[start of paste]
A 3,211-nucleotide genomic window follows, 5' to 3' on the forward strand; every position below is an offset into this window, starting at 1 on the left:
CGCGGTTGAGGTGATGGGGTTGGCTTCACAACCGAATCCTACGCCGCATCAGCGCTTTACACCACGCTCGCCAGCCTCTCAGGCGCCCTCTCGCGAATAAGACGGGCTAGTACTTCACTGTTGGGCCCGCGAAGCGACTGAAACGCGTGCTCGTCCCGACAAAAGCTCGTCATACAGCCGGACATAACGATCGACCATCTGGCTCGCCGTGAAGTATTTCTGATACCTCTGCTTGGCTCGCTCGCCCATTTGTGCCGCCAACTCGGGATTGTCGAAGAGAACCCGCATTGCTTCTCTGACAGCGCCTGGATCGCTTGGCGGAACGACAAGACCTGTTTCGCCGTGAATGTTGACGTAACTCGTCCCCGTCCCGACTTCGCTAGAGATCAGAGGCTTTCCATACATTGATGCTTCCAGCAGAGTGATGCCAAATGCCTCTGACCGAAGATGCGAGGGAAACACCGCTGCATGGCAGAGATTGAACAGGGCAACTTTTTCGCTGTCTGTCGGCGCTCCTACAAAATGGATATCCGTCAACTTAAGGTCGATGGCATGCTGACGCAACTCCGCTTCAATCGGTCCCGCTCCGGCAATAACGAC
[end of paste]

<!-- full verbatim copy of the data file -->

A 3,211-nucleotide genomic window follows, 5' to 3' on the forward strand; every position below is an offset into this window, starting at 1 on the left:
CGCGGTTGAGGTGATGGGGTTGGCTTCACAACCGAATCCTACGCCGCATCAGCGCTTTACACCACGCTCGCCAGCCTCTCAGGCGCCCTCTCGCGAATAAGACGGGCTAGTACTTCACTGTTGGGCCCGCGAAGCGACTGAAACGCGTGCTCGTCCCGACAAAAGCTCGTCATACAGCCGGACATAACGATCGACCATCTGGCTCGCCGTGAAGTATTTCTGATACCTCTGCTTGGCTCGCTCGCCCATTTGTGCCGCCAACTCGGGATTGTCGAAGAGAACCCGCATTGCTTCTCTGACAGCGCCTGGATCGCTTGGCGGAACGACAAGACCTGTTTCGCCGTGAATGTTGACGTAACTCGTCCCCGTCCCGACTTCGCTAGAGATCAGAGGCTTTCCATACATTGATGCTTCCAGCAGAGTGATGCCAAATGCCTCTGACCGAAGATGCGAGGGAAACACCGCTGCATGGCAGAGATTGAACAGGGCAACTTTTTCGCTGTCTGTCGGCGCTCCTACAAAATGGATATCCGTCAACTTAAGGTCGATGGCATGCTGACGCAACTCCGCTTCAATCGGTCCCGCTCCGGCAATAACGAC